Big money for taking pictures

In the back of Popular Mechanics, I’ve noticed ads in the “business opprotunities” section for a company that supposedly offers to pay a large amount of money for taking pictures (over $200/roll). Naturally, this reeks of some sort of scam. Does anyone out there know the truth about this?

Oh, and the webpage of this company is

(active link to commercial site deleted - Nickrz)

[Note: This message has been edited by Nickrz]

And all they want in return is a “processing fee” with your sign up information. It’s to cover the “administrative costs”, you see, of setting you up in this fine opportunity. But then they go on to say that the fee is fully refundable on your first submitted roll. Hmmm, what happened to those administrative costs they had to cover?

You send them money and:
A) never hear from them again
B) get a system so complex that no human could complete it, thus forfeiting the " admin fee"
C) they claim your work is not up to their high standards, and you forfeit the “admin fee”

Never pay an up front fee for a job.

The overwhelming majority of people have more than the average (mean) number of legs. – E. Grebenik

I suspected it would be one of those, but the question is, exactly what?

Ah, just give 'em a PiNG:

(copious promotional information regarding a purely commercial venture deleted - Nickrz)

Give em a call :slight_smile:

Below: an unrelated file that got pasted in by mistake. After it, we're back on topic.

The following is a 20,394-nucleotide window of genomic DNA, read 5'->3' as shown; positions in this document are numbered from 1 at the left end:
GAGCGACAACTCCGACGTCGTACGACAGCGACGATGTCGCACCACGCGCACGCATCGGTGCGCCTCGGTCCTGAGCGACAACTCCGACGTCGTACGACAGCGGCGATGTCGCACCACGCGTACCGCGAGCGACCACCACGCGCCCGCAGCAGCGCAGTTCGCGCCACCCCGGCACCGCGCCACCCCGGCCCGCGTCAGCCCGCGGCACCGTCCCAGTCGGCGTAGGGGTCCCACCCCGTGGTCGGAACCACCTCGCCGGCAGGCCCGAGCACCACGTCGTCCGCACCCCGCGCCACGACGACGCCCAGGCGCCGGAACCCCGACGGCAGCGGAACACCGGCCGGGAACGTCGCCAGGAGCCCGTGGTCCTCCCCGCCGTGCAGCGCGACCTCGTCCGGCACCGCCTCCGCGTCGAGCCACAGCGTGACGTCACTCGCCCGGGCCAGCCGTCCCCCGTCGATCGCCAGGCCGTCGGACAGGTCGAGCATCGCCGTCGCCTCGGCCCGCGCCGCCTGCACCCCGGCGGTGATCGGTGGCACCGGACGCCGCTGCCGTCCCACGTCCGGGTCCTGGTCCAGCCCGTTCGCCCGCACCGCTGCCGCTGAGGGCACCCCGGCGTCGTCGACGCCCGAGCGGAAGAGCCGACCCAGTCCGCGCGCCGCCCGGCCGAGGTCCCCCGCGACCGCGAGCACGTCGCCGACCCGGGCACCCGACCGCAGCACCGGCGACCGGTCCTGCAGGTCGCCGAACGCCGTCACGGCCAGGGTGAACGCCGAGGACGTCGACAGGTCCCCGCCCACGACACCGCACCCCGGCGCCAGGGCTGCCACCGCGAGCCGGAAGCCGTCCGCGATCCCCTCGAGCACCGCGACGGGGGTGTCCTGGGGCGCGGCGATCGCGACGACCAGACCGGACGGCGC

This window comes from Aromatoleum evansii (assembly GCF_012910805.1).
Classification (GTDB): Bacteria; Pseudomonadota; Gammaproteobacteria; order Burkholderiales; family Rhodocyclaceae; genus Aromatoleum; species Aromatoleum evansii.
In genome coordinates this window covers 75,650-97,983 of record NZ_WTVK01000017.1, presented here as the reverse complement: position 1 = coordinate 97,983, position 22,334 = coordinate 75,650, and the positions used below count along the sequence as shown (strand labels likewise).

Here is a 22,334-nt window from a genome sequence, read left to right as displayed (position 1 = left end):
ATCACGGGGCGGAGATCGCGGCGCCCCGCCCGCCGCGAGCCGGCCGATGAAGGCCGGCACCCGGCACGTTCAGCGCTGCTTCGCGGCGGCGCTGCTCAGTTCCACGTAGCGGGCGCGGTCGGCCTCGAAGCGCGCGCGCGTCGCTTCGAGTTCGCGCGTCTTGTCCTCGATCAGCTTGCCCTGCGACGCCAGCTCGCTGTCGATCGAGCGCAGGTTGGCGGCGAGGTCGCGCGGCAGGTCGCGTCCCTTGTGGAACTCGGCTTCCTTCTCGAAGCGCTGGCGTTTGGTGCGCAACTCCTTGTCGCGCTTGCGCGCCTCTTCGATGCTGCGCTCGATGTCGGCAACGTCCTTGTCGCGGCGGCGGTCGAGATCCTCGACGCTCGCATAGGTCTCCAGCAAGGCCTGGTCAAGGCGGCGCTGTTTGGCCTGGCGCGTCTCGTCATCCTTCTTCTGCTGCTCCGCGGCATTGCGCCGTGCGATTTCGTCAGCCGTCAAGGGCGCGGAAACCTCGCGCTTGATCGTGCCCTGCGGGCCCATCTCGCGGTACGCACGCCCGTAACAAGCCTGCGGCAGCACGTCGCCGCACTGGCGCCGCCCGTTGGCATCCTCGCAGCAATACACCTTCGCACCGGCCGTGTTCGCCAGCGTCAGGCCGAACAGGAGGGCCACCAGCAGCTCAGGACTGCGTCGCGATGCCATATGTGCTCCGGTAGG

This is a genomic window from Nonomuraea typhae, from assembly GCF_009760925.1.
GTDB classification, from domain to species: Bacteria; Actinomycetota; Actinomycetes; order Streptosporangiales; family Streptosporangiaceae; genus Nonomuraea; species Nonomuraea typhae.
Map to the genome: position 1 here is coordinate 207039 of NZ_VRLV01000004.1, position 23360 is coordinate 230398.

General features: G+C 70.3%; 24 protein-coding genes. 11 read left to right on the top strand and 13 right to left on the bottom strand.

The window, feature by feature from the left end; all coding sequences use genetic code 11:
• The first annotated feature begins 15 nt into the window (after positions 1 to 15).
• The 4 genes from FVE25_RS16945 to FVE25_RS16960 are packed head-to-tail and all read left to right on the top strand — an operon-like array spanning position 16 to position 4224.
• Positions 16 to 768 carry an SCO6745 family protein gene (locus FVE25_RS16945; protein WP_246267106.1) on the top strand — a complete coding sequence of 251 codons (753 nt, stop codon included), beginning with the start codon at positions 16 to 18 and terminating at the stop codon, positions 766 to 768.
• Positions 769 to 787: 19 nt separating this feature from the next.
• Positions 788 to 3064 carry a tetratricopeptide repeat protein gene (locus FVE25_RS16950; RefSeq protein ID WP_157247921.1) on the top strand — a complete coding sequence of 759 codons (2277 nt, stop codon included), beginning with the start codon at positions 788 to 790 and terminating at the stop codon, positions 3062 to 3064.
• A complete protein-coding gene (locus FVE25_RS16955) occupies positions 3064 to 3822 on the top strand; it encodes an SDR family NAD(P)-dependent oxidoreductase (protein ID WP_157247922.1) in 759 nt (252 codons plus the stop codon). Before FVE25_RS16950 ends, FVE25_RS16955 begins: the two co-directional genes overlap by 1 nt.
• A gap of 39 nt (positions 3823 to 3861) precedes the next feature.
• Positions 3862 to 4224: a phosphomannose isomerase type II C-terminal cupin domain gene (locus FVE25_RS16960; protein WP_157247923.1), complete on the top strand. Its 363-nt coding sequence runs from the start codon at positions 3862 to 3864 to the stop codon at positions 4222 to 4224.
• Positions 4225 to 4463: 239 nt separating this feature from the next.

[Note: This message has been edited by Nickrz]

Come on, do you actually think they’re going to tell you the whole truth?

I’ve heard some folks will pay big money for taking pictures from museums.
– Greg, Atlanta

Once, when I was a gullible teenager, I got suckered in by a get-rich-quick scheme quite similar to this (if not the same one … I can’t remember the name of the company)

Anyhow, the way it worked was, you sent them $30 (do you have any idea how many burgers I had to flip for that money??) and they sent you a little bookley of valuable information that cost them approximately 30 cents to produce. The other $27.70 went to cover the “valuable information” contained within.

The way it worked was, you had to go around and peddle this business to local merchants and hope they’d give you a bit of advertising space in their stores. Your incredible system consisted of a videocamera set up to record other people’s snapshots so they could watch them on their VCR. The manual also provided a handy list of public domain songs that you could record onto the tapes.

In short, my $30 would have been better spent going to see Ishtar 5 times.

As a rule, anyone that wants you to pay money up front for a job is a scam, plain and simple.

The problem is that peoples’ eyes cloud up with dollar signs and they don’t realize the feasability of such offers. What roll of film could be worth that much money? You take 2 rolls of pictures and that’s enough money for someone to fly to your location and take the pics themselves.

No roll of film is worth $268.20 … unless you got some nude pics of Tori Amos. I’ll put up $268.20 for a roll of those ANY day!


Hmm… It would seem that this isn’t as well known as the envelope-stuffing scams.